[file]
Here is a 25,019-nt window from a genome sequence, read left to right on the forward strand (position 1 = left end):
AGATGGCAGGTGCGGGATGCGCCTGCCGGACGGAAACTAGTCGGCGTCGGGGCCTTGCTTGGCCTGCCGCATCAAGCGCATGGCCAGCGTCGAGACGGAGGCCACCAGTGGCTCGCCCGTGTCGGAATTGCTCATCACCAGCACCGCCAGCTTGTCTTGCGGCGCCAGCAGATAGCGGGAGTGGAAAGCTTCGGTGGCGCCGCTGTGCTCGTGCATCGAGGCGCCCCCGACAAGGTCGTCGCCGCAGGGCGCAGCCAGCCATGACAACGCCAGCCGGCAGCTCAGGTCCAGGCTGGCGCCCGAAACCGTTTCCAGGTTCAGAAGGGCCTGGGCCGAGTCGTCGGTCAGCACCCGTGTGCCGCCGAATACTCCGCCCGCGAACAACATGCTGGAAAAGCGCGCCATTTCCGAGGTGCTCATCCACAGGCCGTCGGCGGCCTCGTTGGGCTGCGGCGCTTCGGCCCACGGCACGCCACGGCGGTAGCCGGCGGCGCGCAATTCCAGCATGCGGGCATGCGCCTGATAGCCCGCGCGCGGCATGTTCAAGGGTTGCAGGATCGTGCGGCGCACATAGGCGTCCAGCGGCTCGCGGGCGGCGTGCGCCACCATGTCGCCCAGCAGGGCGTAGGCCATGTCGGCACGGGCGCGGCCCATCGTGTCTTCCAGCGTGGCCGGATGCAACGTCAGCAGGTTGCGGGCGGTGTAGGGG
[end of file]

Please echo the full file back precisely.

Here is a 25,019-nt window from a genome sequence, read left to right on the forward strand (position 1 = left end):
AGATGGCAGGTGCGGGATGCGCCTGCCGGACGGAAACTAGTCGGCGTCGGGGCCTTGCTTGGCCTGCCGCATCAAGCGCATGGCCAGCGTCGAGACGGAGGCCACCAGTGGCTCGCCCGTGTCGGAATTGCTCATCACCAGCACCGCCAGCTTGTCTTGCGGCGCCAGCAGATAGCGGGAGTGGAAAGCTTCGGTGGCGCCGCTGTGCTCGTGCATCGAGGCGCCCCCGACAAGGTCGTCGCCGCAGGGCGCAGCCAGCCATGACAACGCCAGCCGGCAGCTCAGGTCCAGGCTGGCGCCCGAAACCGTTTCCAGGTTCAGAAGGGCCTGGGCCGAGTCGTCGGTCAGCACCCGTGTGCCGCCGAATACTCCGCCCGCGAACAACATGCTGGAAAAGCGCGCCATTTCCGAGGTGCTCATCCACAGGCCGTCGGCGGCCTCGTTGGGCTGCGGCGCTTCGGCCCACGGCACGCCACGGCGGTAGCCGGCGGCGCGCAATTCCAGCATGCGGGCATGCGCCTGATAGCCCGCGCGCGGCATGTTCAAGGGTTGCAGGATCGTGCGGCGCACATAGGCGTCCAGCGGCTCGCGGGCGGCGTGCGCCACCATGTCGCCCAGCAGGGCGTAGGCCATGTCGGCACGGGCGCGGCCCATCGTGTCTTCCAGCGTGGCCGGATGCAACGTCAGCAGGTTGCGGGCGGTGTAGGGG